Alex Constantine - October 17, 2007
"... There's no conspiracy; there's no coverup ... " SF Examiner, April 4, 1996
July 20, 2007
World Bank said to be funding China enforcers - Ex-political prisoner Wu decries backing of quasi-military organization
EXAMINER WASHINGTON BUREAU
WASHINGTON - Harry Wu, a Chinese American human rights activist, released a report Thursday charging that the World Bank is funding a quasi-military organization in China and covering up that relationship.
Wu said the World Bank has awarded more than $100 million in projects since the mid-1980s to the group, which he said runs forced-labor camps and has violently suppressed protests by Muslim peasants called Uygurs in the remote province of Xinjiang in upper northwest China.
"That the World Bank works with this organization is an outrage," Wu said at the National Press Club. He said his study is based largely on internal Chinese documents, which show the military functions of the Xinjiang Production and Construction Corps, or XPCC.
Wu, who spent 19 years in China's forced-labor camps known as laogai before emigrating to the United States, said the Pentagon as well as China's State Council and its Central Military Organization consider the XPCC a military organization.
"So does nearly everyone - except the World Bank," said Wu, who has often
returned to China to document human rights abuses. Last August, Chinese
authorities expelled him from the country after a trial in which they charged him with spying.
Wu, a resident of Milpitas and a scholar at Stanford University's Hoover
Institution, urged World Bank President James Wolfensohn to name an
independent international commission to investigate the bank's projects in
Wu said the bank's internal review, released in December, failed to mention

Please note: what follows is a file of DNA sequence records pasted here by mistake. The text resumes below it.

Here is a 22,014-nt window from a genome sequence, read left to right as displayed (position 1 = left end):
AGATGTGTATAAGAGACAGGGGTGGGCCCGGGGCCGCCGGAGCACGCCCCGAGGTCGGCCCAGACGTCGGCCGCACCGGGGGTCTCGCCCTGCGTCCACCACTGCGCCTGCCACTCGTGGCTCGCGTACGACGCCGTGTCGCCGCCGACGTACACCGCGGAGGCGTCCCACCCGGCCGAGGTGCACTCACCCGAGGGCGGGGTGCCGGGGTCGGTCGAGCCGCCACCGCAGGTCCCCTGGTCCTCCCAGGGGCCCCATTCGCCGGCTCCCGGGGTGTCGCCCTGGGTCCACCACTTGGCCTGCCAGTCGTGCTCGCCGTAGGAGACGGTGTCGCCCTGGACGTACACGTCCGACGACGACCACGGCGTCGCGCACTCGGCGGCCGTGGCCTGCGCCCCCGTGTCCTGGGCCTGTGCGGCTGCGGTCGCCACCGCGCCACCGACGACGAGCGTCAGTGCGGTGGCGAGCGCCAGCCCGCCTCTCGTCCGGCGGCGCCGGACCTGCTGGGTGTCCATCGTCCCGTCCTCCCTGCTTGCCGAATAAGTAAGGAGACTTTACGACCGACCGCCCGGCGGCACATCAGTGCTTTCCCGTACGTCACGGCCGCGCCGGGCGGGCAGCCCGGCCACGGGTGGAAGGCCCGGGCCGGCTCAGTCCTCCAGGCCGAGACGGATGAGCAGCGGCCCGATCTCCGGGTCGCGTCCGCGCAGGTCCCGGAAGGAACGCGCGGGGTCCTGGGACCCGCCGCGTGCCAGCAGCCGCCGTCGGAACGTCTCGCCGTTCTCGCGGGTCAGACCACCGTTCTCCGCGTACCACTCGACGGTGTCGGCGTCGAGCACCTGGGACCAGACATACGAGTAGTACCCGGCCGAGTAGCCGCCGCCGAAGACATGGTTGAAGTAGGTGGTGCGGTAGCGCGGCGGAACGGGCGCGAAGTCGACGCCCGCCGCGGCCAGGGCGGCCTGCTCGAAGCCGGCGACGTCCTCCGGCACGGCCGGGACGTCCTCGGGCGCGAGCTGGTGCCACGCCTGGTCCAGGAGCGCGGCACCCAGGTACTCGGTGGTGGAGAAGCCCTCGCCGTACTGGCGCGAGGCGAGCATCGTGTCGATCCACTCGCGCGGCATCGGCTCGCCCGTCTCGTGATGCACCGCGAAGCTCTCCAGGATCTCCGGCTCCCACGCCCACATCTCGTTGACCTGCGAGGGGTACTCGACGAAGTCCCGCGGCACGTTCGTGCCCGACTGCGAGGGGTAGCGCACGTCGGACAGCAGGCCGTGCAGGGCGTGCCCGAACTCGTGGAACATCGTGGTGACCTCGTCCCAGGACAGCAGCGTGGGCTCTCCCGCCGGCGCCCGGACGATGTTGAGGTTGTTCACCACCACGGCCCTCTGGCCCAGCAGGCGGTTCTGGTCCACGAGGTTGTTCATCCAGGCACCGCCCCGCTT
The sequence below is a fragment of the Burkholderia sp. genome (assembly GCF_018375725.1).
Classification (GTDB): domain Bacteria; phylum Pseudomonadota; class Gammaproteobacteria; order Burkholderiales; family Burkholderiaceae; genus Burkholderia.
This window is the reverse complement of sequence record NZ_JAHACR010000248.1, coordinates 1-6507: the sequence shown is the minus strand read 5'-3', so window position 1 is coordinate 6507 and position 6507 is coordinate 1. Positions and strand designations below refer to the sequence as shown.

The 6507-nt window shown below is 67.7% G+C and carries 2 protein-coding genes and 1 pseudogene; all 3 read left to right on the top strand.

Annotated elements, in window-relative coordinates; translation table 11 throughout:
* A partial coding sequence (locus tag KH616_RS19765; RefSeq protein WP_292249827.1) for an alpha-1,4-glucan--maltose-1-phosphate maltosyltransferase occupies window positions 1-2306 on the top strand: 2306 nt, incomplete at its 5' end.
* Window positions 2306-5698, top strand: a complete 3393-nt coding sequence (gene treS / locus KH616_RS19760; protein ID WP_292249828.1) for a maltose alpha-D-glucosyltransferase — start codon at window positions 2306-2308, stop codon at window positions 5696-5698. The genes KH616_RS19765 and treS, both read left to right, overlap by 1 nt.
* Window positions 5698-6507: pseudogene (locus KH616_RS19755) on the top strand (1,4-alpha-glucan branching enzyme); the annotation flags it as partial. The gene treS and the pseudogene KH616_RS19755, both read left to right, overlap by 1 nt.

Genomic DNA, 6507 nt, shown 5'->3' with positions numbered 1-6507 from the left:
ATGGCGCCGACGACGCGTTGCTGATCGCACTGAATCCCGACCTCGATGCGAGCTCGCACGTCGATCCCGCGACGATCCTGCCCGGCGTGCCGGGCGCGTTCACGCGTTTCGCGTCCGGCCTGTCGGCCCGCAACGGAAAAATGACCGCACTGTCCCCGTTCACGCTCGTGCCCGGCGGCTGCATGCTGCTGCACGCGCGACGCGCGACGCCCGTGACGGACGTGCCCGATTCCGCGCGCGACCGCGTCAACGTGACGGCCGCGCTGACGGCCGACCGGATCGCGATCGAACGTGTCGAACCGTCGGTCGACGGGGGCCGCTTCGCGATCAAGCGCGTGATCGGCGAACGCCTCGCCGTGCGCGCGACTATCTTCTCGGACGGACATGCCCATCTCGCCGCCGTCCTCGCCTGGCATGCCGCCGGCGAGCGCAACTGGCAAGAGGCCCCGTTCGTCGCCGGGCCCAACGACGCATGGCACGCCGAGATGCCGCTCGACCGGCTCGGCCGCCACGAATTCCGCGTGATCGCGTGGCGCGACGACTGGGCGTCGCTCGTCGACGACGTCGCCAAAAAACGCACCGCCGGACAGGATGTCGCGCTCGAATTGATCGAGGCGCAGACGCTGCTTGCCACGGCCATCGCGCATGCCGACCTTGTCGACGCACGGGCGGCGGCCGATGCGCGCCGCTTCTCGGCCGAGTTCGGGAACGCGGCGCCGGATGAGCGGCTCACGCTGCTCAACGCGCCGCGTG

a $12 million seed-development project with the XPCC.
Jeff Fiedler, director of the Laogai Research Foundation that Wu leads,
said: "The bank clearly cannot investigate itself." He and Wu said the
bank's projects inevitably benefited the XPCC's military operations,
including the laogai.
Wu added that the seed project in particular must have helped the laogai,
where prisoners work in cotton fields.
"To believe that the XPCC 1st Division is refusing to provide cotton seeds
to its own laogai cotton fields defies credulity, and above all, common
sense," he said.
The World Bank denied that its projects have benefited the group's military
"There's nothing in it (Wu's report) beyond unsubstantiated allegations,"
bank spokesman Graham Barrett said. "We have no evidence to suggest they
(bank projects) are benefiting the laogai."
Barrett said the Bank has always known that the XPCC runs some prisons, but he said its mission is much broader, since it also runs state farms and
other civilian projects. He said working with the group is the only way to
help the region's poor people.
Barrett rejected Wu's call for an independent investigation. He said the
bank's review last year - initiated after Wu's initial request - was
extensive and involved independent auditors.
"There's no conspiracy; there's no coverup," he said.